Farworth signal box was closed due to the wartime temporary singling of the line between Levisham and Newbridge in 1918; following the failure to find finance to replace the second track in 1926 it was presumably demolished. Only one photograph of Farworth signal box is known . Deviation Junction was closed as a signal box in 1930 (at an estimated saving of £133 pa) but continued as an unmanned ground frame until the final stub of the original W&P route via Beckhole was closed in 1952. Newtondale signal box was last used in 1930 but remained ‘switched out’ until 1952 when the equipment and signals were removed. The cabin remained in use as a firewatchers post for some years but following the line’s closure the shell of the building was vandalized and the chimney pot fell through the roof. This allowed severe erosion of the brickwork of the rear wall to the point where in 1995 the NYMR were obliged to demolish the cabin for fear of it collapsing. Summit cabin, the only all timber cabin on the NYMR – so constructed because of its location on the side of a steep embankment, closed in 1964 and by early NYMR days was derelict; it was dismantled after 1970, useful timber being saved for building restoration at Levisham. The signal boxes in Pickering were demolished as part of the BR demolition contract that included removal of the remaining second track between Grosmont to Pickering and all track south of Pickering station. Grosmont signal box originally stood in the angle of the junction of the Whitby Malton line and the branch up the Esk valley to Middlesbrough. This box closed in 1972 (when the remaining double track to Whitby was singled) but being located so close to a (then) BR running line was not available for the NYMR to use (on safety grounds) and so was dismantled in 1978 The present signal box at Grosmont although to a design from the 1870’s was actually built by the NYMR, being brought into use in 1996.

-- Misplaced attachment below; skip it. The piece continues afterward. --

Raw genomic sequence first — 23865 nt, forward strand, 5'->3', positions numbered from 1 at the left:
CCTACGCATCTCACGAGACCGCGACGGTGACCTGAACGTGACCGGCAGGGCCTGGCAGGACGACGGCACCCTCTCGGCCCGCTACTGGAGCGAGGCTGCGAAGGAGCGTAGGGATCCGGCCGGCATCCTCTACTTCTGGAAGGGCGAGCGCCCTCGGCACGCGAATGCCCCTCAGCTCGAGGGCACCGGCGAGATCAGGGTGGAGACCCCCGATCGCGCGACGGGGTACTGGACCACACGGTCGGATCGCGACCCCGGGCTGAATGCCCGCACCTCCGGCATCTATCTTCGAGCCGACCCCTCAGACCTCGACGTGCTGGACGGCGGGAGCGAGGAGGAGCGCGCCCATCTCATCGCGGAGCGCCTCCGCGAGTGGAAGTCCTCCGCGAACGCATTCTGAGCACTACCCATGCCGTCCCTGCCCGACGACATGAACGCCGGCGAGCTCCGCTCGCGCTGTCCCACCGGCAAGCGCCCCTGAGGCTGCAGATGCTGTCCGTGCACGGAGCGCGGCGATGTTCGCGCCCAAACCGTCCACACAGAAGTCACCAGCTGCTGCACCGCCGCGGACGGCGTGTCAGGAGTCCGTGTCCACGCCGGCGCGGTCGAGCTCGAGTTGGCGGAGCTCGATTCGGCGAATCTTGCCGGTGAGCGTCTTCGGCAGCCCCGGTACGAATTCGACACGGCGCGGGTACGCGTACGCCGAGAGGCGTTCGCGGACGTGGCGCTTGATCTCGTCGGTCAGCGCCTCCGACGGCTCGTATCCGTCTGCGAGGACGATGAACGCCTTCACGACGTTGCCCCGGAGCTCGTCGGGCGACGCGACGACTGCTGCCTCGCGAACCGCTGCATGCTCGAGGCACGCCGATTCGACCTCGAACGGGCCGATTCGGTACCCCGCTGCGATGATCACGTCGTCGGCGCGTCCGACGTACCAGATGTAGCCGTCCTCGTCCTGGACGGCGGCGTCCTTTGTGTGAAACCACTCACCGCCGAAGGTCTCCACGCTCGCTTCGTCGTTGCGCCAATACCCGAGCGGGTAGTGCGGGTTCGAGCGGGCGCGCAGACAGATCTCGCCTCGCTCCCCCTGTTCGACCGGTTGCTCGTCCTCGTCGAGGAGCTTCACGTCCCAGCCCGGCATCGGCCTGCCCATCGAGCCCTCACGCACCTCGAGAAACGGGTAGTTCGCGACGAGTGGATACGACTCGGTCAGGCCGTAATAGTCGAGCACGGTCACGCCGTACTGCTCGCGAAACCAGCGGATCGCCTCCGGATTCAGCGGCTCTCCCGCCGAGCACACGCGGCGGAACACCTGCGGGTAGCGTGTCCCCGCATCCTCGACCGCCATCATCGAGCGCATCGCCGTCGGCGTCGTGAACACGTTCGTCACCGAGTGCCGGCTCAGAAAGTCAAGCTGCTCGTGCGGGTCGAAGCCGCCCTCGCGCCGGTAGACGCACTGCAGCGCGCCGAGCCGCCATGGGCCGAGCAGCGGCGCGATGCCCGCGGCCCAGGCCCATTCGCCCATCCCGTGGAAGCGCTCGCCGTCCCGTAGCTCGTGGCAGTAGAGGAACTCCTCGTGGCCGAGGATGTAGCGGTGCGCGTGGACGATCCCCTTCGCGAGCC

In 1908 the NER carried out a major programme of bridge improvement on the Whitby branch. All the small, presumably still timber, bridges south of the Deviation were replaced with riveted steel bridges using timber waybeams to support the running rails. On the Deviation the four wrought iron (WI) bridges were much changed, the highest and most remote at Thomason Force was strengthened by a massive fabricated steel girder being inserted under the centre of the bridge, thus giving new support to the WI cross-girders. The bridge at Darnholm was replaced in brick – the only entirely brick bridge on the NYMR. The bridge at the south end of Goathland station was completely replaced by a new three track riveted steel bridge by ? of Stanningly, Leeds, thereby improving access to the Goods shed and coal cells. Finally the two river bridges south of Goathland were rebuilt utilizing the WI main girders from themselves and both Darnholm and Goathland station bridges to build pairs .